Dr. Phil’s advice falls loosely into the category of self-help. Now self-help is, by definition, something you do yourself, without the need of additional relationships. If you’re in good enough shape to do that, then books and sites are enough, and you aren’t in need of therapy or any other kind of help. The danger is when you’re not in good enough shape or haven’t the coping skills to get real and make the self-help sites and books useful. Then you may pile up self-help advice as an act of denial that keeps you in the problem. In that case, self-help becomes like self-medication: you may be alleviating symptoms without treating the disease.

Any person of common intelligence can see that what’s on the website is bare-bones stuff. More help may well be needed, and it’s offered: the appropriate Dr. Phil book is displayed alongside the site’s spare advice, with a convenient link for purchase. He definitely wants his website to be part of your life, because it’s a colorful hook for his books and a running ad for his show. The show hawks the books and the website, the website hawks the books and the show, the books cite the show, and the show cites the books–a perfectly contained conceptual universe in which there’s never the slightest hint of doubt. The instructions are so clear and unnuanced as to be absolute. Over and over, in his writings and on his show, there’s a clear message: everything will be all right, if you do what Dr. Phil says.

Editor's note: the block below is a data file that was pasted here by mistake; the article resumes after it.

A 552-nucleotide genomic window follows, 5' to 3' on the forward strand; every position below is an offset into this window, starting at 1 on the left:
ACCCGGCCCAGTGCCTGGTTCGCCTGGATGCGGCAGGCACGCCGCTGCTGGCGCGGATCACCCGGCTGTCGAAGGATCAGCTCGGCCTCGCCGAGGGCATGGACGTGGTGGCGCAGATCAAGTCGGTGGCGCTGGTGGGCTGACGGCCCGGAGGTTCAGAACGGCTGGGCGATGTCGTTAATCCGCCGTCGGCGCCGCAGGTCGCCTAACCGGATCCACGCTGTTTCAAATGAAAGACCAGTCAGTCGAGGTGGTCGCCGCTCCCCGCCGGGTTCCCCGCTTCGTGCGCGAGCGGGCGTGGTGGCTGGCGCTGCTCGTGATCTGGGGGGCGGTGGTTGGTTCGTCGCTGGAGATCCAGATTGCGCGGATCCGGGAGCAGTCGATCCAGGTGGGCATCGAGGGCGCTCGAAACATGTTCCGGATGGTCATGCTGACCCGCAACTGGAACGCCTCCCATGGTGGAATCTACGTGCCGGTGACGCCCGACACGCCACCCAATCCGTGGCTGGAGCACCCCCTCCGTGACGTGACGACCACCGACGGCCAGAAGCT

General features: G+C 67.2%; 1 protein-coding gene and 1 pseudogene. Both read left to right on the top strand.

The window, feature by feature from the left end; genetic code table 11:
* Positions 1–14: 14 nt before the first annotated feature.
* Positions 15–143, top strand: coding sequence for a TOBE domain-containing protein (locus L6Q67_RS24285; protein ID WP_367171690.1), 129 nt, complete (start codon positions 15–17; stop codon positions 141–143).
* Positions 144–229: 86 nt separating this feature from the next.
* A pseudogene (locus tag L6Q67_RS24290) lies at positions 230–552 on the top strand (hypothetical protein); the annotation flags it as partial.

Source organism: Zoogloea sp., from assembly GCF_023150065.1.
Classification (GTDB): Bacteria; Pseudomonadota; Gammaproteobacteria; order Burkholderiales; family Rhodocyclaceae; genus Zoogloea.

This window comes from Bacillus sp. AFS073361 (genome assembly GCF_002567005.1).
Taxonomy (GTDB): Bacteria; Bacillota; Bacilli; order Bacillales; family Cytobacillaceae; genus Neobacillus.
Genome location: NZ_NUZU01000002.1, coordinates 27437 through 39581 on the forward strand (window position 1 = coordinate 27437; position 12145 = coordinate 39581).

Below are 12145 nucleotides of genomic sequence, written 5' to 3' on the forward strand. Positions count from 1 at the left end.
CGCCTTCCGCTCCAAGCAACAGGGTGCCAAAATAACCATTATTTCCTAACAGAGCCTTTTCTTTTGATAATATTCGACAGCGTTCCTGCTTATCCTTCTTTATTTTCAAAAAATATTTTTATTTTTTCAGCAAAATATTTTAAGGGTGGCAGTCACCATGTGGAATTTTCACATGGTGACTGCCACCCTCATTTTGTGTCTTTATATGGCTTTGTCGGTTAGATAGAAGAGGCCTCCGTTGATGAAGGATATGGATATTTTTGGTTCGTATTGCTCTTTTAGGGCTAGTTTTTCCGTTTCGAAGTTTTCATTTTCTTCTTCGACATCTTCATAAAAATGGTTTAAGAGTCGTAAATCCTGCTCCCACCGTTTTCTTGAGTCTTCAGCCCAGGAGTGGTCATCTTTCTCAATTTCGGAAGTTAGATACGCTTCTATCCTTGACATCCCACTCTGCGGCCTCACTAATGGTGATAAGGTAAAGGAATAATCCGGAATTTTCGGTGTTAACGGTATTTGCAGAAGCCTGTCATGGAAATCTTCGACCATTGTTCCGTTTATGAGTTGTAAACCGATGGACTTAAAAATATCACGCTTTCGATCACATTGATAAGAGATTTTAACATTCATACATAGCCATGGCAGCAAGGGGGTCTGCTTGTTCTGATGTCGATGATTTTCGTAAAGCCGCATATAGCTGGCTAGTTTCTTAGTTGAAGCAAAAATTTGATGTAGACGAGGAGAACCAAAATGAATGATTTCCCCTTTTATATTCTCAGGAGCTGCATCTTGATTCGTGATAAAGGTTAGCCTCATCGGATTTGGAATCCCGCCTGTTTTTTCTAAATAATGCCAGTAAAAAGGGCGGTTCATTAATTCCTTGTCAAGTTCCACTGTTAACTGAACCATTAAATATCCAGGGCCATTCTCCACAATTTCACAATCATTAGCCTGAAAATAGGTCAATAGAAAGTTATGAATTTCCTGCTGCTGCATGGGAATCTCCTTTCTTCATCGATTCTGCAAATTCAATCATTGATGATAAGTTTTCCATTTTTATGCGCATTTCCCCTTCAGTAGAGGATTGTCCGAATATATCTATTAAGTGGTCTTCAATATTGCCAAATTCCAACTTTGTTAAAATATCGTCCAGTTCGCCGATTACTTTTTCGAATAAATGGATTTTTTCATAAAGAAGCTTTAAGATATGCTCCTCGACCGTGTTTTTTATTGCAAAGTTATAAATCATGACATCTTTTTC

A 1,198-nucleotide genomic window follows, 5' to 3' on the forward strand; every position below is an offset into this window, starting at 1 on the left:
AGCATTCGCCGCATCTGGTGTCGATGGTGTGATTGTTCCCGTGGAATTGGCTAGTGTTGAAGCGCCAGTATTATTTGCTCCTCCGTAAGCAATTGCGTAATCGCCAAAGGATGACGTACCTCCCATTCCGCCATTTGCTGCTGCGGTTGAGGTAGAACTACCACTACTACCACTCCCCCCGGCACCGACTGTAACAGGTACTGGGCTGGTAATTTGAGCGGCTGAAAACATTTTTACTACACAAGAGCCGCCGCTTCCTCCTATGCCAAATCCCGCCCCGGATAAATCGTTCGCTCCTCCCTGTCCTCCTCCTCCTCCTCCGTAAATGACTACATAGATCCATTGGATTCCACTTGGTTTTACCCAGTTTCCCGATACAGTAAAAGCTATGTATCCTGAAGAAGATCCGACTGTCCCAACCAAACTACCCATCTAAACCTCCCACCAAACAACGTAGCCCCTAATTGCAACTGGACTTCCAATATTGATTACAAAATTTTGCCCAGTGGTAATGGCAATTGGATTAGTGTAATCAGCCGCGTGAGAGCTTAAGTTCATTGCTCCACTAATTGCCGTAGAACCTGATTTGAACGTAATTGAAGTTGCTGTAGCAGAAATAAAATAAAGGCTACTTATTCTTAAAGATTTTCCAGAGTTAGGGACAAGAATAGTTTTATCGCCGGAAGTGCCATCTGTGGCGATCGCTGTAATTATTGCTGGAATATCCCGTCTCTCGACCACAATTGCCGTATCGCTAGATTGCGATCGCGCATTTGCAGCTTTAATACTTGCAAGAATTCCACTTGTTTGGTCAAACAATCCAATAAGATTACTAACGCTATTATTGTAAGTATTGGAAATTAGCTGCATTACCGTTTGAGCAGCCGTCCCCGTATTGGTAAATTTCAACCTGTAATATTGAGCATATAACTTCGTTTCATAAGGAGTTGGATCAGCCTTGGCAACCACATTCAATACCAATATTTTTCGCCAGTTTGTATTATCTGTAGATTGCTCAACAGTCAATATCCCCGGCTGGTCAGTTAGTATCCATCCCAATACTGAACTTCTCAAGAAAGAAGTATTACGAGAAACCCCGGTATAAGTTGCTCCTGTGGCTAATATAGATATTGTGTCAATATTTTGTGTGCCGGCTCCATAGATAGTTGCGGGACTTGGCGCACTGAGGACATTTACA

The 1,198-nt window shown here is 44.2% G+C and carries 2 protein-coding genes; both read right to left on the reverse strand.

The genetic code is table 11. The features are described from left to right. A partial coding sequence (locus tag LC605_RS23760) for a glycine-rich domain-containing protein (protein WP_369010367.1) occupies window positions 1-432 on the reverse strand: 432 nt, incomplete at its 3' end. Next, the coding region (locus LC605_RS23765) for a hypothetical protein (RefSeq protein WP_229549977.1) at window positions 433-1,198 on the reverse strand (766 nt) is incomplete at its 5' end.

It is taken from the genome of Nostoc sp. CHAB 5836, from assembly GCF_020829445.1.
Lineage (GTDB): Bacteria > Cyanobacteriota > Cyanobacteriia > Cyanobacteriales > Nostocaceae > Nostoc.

Dr. Phil sells certainty. In an ever more uncertain world, a world craving clear direction, certainty certainly sells. But is Dr. Phil really so certain? And is he even offering self-help? Not according to a link on his site’s first page, “Legal Disclaimer.”

“All material provided on the web site is provided for entertainment, educational or informational use only, is not necessarily created or approved by a certified mental health professional, and is not intended to be used in lieu of medical or emotional therapy for those in need of psychiatric or emotional care. We suggest you consult an appropriate health care provider or servicer in your community . . . .”